This is when the realization dawns on the homeowner that the kitchen they envisioned — the kitchen that they believed they were going to get — will end up costing far more than what they originally anticipated, due to additional installation requirements or changes in the overall scope of the project.
Now the dynamic between homeowner and contractor begins to break down. The contractor wants to finish the job so he can move on to the next one, but the homeowner is “stuck” — overwhelmed and paralyzed by the sheer amount of product information they must absorb and choices they must make for the project to proceed on schedule. Homeowner budget constraints also become a concern at this juncture. The contractor is unhappily thrust into the unenviable position of having to design and assist the homeowner with decisions. The remodeling job “stalls” while the homeowner requests changes in the scope of the original project. Patience wears thin and then stress levels rise.
How to Avoid Disappointment
First, homeowners need a reality check. Most noteworthy remodeling projects involve design and selection decisions that are far more numerous and complex than anticipated.
For example, consider the wide range of kitchen appliances (ovens, cooktops, microwaves, refrigerators and dishwashers) which must be evaluated and priced before a selection can be made. Combine this one agenda item with decisions involving kitchen floor plan, paint colors, flooring selections, countertop selections, sink and faucet selections, cabinetry selections, and lighting fixtures, and you can appreciate how the homeowner and the contractor can benefit from working with a kitchen design professional to guide the decision making and selection process.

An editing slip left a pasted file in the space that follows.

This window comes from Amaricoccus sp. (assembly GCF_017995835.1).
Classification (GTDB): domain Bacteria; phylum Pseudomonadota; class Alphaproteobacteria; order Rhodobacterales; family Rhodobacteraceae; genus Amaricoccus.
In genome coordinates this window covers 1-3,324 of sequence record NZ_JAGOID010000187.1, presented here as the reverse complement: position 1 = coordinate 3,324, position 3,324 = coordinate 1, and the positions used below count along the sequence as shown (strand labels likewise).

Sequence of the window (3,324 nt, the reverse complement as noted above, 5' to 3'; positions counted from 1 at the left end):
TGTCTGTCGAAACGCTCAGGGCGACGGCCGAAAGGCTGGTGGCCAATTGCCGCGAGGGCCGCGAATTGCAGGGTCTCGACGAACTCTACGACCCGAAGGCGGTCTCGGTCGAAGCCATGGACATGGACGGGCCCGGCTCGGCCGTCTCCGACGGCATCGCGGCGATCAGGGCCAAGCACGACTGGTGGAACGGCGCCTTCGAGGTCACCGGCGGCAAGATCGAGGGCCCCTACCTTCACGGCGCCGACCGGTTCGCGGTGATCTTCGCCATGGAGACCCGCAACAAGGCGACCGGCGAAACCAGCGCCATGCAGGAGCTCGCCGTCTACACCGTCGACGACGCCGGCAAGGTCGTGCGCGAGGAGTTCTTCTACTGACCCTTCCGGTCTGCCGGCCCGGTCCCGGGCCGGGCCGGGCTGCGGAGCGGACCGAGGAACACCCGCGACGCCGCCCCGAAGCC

Professional Kitchen Design Will Save You Money, Time and Stress
A professional kitchen designer will save you money, time, and untold stress during the kitchen remodeling process. Perhaps most importantly, a professional kitchen designer will ensure that the your kitchen remodeling project proceeds smoothly and on schedule so that the whole process is enjoyable. A reputable and caring professional will help you get the kitchen you want within your budget and protect you from unexpected and unpleasant cost overruns.